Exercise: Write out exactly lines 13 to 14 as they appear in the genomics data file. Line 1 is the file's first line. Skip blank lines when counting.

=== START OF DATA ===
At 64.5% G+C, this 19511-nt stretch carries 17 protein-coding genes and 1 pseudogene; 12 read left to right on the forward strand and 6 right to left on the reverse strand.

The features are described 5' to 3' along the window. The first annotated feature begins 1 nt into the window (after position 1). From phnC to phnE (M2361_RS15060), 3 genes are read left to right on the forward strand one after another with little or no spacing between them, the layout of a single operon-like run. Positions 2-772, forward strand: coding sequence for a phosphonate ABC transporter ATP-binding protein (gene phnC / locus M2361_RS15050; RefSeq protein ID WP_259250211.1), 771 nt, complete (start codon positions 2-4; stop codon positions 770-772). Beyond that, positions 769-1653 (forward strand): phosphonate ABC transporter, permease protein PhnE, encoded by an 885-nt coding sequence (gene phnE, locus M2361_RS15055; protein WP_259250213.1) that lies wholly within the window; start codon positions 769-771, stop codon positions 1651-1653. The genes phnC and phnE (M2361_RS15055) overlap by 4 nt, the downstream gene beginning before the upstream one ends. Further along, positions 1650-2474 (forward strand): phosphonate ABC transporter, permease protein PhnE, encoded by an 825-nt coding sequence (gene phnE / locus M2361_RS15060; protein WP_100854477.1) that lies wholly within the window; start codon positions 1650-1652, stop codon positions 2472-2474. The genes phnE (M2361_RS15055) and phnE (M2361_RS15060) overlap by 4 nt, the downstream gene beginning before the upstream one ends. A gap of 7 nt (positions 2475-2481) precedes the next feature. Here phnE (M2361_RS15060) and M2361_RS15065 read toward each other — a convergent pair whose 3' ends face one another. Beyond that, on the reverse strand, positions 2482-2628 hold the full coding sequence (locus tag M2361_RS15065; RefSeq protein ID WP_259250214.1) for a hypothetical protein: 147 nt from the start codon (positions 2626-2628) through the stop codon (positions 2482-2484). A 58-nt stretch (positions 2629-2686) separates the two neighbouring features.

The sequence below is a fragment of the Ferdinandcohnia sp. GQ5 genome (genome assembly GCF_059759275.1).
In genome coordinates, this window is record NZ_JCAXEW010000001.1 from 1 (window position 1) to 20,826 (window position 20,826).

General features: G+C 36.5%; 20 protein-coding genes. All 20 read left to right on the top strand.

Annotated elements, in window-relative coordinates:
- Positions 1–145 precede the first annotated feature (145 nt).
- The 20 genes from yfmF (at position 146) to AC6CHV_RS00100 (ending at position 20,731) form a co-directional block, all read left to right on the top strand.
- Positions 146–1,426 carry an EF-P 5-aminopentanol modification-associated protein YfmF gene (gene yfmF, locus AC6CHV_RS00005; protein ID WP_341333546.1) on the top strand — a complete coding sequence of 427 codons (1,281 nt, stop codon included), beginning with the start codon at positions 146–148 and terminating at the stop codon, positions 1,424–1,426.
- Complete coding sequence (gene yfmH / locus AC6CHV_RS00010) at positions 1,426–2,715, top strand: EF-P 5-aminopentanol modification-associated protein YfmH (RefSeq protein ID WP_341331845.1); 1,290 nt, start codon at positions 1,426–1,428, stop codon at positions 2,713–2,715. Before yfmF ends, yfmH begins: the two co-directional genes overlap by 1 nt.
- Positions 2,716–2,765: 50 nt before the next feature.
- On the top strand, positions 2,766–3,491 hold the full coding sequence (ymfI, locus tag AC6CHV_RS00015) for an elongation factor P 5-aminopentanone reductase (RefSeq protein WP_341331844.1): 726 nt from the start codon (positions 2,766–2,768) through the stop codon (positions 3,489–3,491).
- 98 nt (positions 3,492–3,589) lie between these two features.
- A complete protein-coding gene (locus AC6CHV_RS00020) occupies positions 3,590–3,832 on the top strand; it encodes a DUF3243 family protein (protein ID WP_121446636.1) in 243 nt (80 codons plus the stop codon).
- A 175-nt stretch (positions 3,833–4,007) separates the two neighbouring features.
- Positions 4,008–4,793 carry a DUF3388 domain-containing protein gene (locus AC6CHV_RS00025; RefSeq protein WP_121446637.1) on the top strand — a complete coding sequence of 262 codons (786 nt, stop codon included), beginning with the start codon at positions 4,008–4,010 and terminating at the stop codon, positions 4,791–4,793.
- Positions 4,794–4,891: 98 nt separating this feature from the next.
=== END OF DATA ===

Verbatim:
- 98 nt (positions 3,492–3,589) lie between these two features.
- A complete protein-coding gene (locus AC6CHV_RS00020) occupies positions 3,590–3,832 on the top strand; it encodes a DUF3243 family protein (protein ID WP_121446636.1) in 243 nt (80 codons plus the stop codon).